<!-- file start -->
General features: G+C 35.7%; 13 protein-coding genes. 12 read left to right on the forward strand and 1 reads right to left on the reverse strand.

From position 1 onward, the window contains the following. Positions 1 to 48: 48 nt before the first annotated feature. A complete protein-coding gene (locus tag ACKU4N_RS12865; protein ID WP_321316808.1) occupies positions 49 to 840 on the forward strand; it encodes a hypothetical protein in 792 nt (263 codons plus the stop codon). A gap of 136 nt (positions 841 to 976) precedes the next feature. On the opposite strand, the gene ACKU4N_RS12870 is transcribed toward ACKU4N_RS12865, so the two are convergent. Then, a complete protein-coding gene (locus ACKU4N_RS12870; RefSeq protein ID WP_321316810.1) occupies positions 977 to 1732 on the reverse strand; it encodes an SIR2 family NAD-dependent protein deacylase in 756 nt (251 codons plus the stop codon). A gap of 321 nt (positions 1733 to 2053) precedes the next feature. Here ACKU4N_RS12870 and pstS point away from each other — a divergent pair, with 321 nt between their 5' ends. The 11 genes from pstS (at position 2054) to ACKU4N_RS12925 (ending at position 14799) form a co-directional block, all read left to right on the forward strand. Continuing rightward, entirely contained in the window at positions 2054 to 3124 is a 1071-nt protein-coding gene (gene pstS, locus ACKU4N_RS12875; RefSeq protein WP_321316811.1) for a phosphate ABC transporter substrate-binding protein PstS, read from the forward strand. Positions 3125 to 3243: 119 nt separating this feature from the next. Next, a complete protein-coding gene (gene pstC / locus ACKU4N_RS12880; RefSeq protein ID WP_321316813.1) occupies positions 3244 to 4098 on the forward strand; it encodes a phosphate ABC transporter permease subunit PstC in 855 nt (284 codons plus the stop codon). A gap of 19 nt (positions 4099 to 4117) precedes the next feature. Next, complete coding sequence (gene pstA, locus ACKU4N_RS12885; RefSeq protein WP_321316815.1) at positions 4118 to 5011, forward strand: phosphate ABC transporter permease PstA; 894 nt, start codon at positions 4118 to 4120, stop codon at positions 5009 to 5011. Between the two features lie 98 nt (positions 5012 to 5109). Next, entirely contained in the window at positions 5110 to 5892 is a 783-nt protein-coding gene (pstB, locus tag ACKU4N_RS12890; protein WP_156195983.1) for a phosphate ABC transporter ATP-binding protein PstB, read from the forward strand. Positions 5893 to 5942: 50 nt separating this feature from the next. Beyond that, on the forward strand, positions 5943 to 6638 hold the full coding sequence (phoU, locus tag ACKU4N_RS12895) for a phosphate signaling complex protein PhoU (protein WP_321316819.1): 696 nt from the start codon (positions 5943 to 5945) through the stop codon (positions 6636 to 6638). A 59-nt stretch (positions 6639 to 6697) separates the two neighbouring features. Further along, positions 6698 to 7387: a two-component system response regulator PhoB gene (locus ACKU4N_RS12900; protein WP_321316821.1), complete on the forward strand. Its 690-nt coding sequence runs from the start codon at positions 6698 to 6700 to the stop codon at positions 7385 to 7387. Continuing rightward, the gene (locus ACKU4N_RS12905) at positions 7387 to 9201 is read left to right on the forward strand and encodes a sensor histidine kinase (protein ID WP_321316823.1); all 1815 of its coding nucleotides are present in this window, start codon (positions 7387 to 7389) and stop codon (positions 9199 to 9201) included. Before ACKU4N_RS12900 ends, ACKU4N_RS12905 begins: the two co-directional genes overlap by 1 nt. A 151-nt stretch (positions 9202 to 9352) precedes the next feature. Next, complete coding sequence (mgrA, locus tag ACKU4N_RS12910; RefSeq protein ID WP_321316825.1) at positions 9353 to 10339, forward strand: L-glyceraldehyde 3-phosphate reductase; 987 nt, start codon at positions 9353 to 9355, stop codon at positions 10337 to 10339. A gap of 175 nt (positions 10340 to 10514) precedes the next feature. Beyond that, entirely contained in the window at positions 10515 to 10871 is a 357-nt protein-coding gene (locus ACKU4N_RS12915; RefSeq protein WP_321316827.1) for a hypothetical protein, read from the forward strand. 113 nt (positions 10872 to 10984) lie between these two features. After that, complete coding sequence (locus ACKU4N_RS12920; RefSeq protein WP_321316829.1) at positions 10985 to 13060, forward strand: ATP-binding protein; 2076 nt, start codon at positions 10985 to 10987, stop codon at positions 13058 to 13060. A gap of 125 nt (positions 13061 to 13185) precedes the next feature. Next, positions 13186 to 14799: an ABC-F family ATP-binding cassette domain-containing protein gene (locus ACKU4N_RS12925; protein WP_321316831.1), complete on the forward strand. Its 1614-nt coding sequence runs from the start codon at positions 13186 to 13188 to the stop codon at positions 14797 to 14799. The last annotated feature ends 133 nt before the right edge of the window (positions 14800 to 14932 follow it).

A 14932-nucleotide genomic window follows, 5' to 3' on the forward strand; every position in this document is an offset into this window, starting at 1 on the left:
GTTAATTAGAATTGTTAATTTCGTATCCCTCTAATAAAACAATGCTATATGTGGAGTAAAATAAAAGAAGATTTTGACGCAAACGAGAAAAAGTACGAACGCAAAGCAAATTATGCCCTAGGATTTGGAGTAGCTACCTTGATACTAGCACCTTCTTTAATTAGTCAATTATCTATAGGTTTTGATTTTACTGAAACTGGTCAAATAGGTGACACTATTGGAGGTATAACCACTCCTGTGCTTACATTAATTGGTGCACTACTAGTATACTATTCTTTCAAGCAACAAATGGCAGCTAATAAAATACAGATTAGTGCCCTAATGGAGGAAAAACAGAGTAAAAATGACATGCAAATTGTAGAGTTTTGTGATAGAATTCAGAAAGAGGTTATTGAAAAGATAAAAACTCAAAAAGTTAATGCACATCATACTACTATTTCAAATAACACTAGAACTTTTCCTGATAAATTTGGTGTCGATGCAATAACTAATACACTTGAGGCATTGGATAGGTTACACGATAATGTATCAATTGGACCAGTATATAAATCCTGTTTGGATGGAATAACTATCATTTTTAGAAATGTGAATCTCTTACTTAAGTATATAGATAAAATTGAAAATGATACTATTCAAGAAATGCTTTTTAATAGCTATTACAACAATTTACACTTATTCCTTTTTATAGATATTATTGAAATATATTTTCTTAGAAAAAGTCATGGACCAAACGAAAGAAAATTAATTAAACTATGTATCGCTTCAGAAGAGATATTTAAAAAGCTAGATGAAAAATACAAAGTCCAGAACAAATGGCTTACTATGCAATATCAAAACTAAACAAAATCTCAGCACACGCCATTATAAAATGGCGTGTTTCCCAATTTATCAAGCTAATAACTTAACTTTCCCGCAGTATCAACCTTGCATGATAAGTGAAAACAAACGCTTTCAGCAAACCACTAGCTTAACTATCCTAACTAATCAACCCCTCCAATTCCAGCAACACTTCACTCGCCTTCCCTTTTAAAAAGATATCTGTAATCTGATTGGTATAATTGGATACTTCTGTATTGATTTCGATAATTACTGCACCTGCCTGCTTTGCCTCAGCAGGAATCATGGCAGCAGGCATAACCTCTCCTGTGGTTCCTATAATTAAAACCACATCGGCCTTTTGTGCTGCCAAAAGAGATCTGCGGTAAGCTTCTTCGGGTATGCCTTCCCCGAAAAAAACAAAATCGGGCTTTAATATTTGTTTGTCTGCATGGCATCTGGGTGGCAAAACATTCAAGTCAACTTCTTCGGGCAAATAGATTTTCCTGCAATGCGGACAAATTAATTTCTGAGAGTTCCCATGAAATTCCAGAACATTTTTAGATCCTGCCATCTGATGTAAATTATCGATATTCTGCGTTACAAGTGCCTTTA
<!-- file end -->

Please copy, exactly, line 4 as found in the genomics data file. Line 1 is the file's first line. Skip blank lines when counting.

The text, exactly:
GTTAATTAGAATTGTTAATTTCGTATCCCTCTAATAAAACAATGCTATATGTGGAGTAAAATAAAAGAAGATTTTGACGCAAACGAGAAAAAGTACGAACGCAAAGCAAATTATGCCCTAGGATTTGGAGTAGCTACCTTGATACTAGCACCTTCTTTAATTAGTCAATTATCTATAGGTTTTGATTTTACTGAAACTGGTCAAATAGGTGACACTATTGGAGGTATAACCACTCCTGTGCTTACATTAATTGGTGCACTACTAGTATACTATTCTTTCAAGCAACAAATGGCAGCTAATAAAATACAGATTAGTGCCCTAATGGAGGAAAAACAGAGTAAAAATGACATGCAAATTGTAGAGTTTTGTGATAGAATTCAGAAAGAGGTTATTGAAAAGATAAAAACTCAAAAAGTTAATGCACATCATACTACTATTTCAAATAACACTAGAACTTTTCCTGATAAATTTGGTGTCGATGCAATAACTAATACACTTGAGGCATTGGATAGGTTACACGATAATGTATCAATTGGACCAGTATATAAATCCTGTTTGGATGGAATAACTATCATTTTTAGAAATGTGAATCTCTTACTTAAGTATATAGATAAAATTGAAAATGATACTATTCAAGAAATGCTTTTTAATAGCTATTACAACAATTTACACTTATTCCTTTTTATAGATATTATTGAAATATATTTTCTTAGAAAAAGTCATGGACCAAACGAAAGAAAATTAATTAAACTATGTATCGCTTCAGAAGAGATATTTAAAAAGCTAGATGAAAAATACAAAGTCCAGAACAAATGGCTTACTATGCAATATCAAAACTAAACAAAATCTCAGCACACGCCATTATAAAATGGCGTGTTTCCCAATTTATCAAGCTAATAACTTAACTTTCCCGCAGTATCAACCTTGCATGATAAGTGAAAACAAACGCTTTCAGCAAACCACTAGCTTAACTATCCTAACTAATCAACCCCTCCAATTCCAGCAACACTTCACTCGCCTTCCCTTTTAAAAAGATATCTGTAATCTGATTGGTATAATTGGATACTTCTGTATTGATTTCGATAATTACTGCACCTGCCTGCTTTGCCTCAGCAGGAATCATGGCAGCAGGCATAACCTCTCCTGTGGTTCCTATAATTAAAACCACATCGGCCTTTTGTGCTGCCAAAAGAGATCTGCGGTAAGCTTCTTCGGGTATGCCTTCCCCGAAAAAAACAAAATCGGGCTTTAATATTTGTTTGTCTGCATGGCATCTGGGTGGCAAAACATTCAAGTCAACTTCTTCGGGCAAATAGATTTTCCTGCAATGCGGACAAATTAATTTCTGAGAGTTCCCATGAAATTCCAGAACATTTTTAGATCCTGCCATCTGATGTAAATTATCGATATTCTGCGTTACAAGTGCCTTTA